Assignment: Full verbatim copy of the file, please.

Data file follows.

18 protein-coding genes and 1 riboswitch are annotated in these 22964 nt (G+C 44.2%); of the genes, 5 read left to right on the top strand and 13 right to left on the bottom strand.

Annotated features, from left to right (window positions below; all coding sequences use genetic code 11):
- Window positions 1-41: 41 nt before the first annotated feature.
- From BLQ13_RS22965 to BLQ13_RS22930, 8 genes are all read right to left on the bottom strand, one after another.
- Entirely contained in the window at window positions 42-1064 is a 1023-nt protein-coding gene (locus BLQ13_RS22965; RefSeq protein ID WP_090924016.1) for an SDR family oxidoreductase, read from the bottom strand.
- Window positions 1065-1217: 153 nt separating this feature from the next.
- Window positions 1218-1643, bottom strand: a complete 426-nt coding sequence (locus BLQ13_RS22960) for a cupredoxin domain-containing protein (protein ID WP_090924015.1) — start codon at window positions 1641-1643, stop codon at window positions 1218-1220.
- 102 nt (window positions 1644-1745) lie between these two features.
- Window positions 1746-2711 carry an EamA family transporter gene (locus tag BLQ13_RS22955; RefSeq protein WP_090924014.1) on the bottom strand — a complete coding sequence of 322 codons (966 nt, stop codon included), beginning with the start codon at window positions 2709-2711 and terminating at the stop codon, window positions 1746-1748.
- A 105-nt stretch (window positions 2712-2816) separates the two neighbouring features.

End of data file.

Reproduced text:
18 protein-coding genes and 1 riboswitch are annotated in these 22964 nt (G+C 44.2%); of the genes, 5 read left to right on the top strand and 13 right to left on the bottom strand.

Annotated features, from left to right (window positions below; all coding sequences use genetic code 11):
- Window positions 1-41: 41 nt before the first annotated feature.
- From BLQ13_RS22965 to BLQ13_RS22930, 8 genes are all read right to left on the bottom strand, one after another.
- Entirely contained in the window at window positions 42-1064 is a 1023-nt protein-coding gene (locus BLQ13_RS22965; RefSeq protein ID WP_090924016.1) for an SDR family oxidoreductase, read from the bottom strand.
- Window positions 1065-1217: 153 nt separating this feature from the next.
- Window positions 1218-1643, bottom strand: a complete 426-nt coding sequence (locus BLQ13_RS22960) for a cupredoxin domain-containing protein (protein ID WP_090924015.1) — start codon at window positions 1641-1643, stop codon at window positions 1218-1220.
- 102 nt (window positions 1644-1745) lie between these two features.
- Window positions 1746-2711 carry an EamA family transporter gene (locus tag BLQ13_RS22955; RefSeq protein WP_090924014.1) on the bottom strand — a complete coding sequence of 322 codons (966 nt, stop codon included), beginning with the start codon at window positions 2709-2711 and terminating at the stop codon, window positions 1746-1748.
- A 105-nt stretch (window positions 2712-2816) separates the two neighbouring features.